Student centered, student driven
Graduate students from across MIT’s campus are invited by the Office of Graduate Education (OGE) to nominate professors whom they believe to be outstanding mentors for the Committed to Caring Award. The nominations are then parsed by a selected committee composed primarily of graduate students, with additional representation by staff and faculty in the form of a prior recipient.
Selection criteria for C2C include the scope and reach of advisor impact on the experience of graduate students, excellence in scholarship, and demonstrated commitment to diversity and inclusion. By recognizing the human element of graduate education, C2C aims to encourage good advising and mentorship across MIT’s campus. The C2C Program was conceived in 2014 by Monica Orta, then-OGE assitant director for diverisity initiatives Monica Orta, and implemented by Orta and OGE Communications officer Heather Konar.
The work is driven each year by one graduate student who serves as the C2C Graduate Community Fellow and works closely with Konar. This year’s selection committee included Assistant Dean for Graduate Education Suraiya Baluch (chair), Professor Amy Glasmeier (previous C2C honoree), and graduate students Courtney Lesoon (2017-18 C2C Graduate Community Fellow), Claire Duvallet, Danielle Olson, and Jennifer Cherone (2016-17 C2C Graduate Community Fellow).
A process of affirmation
The C2C Program contributes to OGE’s mission of making graduate education at MIT “empowering, exciting, holistic, and transformative.” The opening of nominations in 2014 received a strong response, and the number and richness of nominations in subsequent rounds has only grown.
Baluch remarked of the most recent selection round, “It was heartwarming to read the numerous accounts regarding acts of compassion, kindness and generosity of spirit in our community. It speaks to the power and impact acts of caring have that so many students felt compelled to participate in the nominating process. These acts were often simple, every day actions such as regularly inquiring about someone's wellbeing or sharing a meal as well as responding with humanity to life's struggles.”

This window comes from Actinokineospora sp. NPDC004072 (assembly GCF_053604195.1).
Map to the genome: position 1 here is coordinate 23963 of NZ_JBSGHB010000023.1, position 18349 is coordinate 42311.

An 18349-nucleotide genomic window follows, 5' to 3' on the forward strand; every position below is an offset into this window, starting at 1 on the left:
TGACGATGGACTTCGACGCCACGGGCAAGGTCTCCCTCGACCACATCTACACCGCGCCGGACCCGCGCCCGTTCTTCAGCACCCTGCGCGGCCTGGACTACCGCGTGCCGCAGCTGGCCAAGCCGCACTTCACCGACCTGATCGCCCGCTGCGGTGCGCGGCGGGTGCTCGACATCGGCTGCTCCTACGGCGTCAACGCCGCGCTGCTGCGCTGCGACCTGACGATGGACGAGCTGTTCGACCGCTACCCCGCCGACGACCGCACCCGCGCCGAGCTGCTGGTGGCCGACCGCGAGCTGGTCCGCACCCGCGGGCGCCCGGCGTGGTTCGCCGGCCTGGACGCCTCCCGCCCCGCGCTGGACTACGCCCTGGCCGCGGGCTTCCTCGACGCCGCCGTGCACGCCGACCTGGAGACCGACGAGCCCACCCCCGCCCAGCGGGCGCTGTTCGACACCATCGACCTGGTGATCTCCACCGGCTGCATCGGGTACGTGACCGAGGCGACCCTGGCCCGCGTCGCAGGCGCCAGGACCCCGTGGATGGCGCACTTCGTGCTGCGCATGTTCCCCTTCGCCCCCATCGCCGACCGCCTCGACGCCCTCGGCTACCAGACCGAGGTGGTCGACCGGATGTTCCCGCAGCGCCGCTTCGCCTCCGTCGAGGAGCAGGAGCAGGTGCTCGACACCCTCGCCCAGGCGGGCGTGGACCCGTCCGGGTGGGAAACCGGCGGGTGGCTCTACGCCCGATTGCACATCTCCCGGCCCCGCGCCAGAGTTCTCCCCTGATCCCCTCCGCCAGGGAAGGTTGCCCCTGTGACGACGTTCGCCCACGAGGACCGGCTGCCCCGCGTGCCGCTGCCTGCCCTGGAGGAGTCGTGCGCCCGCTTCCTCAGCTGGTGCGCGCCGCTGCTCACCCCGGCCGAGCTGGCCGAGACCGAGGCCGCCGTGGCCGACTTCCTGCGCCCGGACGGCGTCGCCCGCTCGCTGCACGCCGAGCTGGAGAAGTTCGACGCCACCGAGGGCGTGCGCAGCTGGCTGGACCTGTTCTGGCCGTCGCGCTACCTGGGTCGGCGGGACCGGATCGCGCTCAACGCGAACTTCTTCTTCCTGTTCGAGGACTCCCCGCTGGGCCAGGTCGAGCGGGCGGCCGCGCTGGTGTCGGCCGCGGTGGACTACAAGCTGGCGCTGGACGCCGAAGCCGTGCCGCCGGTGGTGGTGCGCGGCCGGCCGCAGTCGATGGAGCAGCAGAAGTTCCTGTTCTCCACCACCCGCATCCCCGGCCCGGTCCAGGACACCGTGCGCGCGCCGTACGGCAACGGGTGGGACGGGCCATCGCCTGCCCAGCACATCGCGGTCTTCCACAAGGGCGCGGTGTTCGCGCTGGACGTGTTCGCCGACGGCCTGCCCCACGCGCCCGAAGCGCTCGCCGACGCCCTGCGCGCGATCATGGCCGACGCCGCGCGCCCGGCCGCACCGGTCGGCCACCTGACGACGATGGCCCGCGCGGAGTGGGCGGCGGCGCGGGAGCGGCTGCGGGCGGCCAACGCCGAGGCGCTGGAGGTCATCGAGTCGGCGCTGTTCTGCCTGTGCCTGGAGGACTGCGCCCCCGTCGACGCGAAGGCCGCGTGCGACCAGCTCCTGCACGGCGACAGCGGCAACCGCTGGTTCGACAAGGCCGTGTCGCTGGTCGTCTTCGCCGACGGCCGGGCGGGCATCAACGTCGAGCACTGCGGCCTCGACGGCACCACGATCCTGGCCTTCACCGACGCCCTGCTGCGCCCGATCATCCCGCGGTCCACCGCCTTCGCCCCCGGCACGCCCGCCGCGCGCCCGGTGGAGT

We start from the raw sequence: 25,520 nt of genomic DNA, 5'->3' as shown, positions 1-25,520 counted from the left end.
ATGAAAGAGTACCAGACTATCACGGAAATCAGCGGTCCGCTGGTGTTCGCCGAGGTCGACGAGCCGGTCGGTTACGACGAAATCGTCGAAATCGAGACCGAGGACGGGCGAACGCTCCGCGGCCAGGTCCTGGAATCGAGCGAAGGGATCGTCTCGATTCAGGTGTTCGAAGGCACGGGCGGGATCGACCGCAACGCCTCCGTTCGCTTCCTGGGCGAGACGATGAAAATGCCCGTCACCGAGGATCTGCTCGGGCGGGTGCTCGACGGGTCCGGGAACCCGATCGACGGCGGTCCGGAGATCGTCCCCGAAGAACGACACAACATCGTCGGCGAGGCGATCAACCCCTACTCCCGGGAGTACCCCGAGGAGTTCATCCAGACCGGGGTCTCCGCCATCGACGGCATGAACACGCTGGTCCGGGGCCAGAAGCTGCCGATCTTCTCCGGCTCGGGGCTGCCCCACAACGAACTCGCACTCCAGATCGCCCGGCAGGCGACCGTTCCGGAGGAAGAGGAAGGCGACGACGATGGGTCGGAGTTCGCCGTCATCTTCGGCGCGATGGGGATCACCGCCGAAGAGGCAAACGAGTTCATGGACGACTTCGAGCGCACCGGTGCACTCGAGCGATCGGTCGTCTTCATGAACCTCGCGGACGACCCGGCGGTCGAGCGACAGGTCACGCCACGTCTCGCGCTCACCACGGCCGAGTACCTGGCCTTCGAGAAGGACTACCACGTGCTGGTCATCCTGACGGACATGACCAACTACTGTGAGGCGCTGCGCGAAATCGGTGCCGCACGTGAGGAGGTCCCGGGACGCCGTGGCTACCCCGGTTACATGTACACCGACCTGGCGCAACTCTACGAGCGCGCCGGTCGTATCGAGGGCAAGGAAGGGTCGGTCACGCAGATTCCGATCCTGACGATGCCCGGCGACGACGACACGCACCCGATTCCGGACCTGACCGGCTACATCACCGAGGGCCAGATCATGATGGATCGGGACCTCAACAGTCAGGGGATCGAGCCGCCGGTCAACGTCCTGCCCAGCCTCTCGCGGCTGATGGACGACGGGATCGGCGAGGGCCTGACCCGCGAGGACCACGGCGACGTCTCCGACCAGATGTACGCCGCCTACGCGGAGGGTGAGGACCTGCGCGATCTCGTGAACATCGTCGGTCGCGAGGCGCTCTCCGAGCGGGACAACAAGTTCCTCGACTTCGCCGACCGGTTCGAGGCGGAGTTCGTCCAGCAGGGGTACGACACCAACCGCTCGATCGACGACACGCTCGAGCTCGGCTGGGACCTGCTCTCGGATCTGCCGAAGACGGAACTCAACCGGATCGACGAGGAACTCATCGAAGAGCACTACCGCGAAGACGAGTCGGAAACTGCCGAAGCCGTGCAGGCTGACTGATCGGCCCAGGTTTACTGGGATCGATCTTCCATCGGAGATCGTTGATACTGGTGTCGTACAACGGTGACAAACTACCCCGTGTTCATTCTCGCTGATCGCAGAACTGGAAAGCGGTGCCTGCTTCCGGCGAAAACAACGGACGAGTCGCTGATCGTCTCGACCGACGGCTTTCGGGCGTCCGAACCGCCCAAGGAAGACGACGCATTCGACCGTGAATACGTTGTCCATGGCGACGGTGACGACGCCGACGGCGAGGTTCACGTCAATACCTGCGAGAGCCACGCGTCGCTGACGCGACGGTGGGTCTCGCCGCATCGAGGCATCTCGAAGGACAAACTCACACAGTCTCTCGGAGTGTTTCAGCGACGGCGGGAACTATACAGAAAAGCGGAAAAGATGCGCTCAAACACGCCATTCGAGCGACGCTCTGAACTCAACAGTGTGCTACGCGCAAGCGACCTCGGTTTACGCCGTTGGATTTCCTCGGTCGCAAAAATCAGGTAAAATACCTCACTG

In 2017, the OGE received 114 nominations for 72 faculty members across campus. Committee members expressed being deeply moved by the thoughtful, sincere, and touching nominations that were submitted. Blanche Staton, senior associate dean for graduate education, says “I am grateful to our students for recognizing the caring and positive spirit and the contributions of our faculty, and I join them in applauding the professors who, by their example, show us all what it truly means to ‘advance a caring and respectful community’."
Guideposts for strong mentoring
As the committee reviewed this past year’s nominations, a number of striking themes emerged. Supported by numerous personal quotes, fellow Courtney Lesoon and the C2C team developed a list of “Mentoring Guideposts” that reflect acts of mentorship that seem to be the most meaningful and formative.
MIT graduate students were moved to nominate mentors who:
- actively show empathy for students’ personal experiences;
- advocate for students both academically and personally;
- validate students by demonstrating interest in their research and ideas;
- encourage and support students in developing a healthy work/life balance;
- have courageous conversations about issues that impact students outside of MIT, such as political developments, personal loss, or housing needs;
- initiate contact with students, check in consistently, and provide extra support as needed;
- provide a channel for students to express their difficulties, including the means to do so anonymously;
- foster a friendly and inclusive work environment;
- emphasize learning, development, and practice over achievement and goals; and
- advise informally, teaching students about the system of academia, the importance of networking, and professional development skills.
The C2C team is exploring ideas to disseminate the guideposts widely across campus.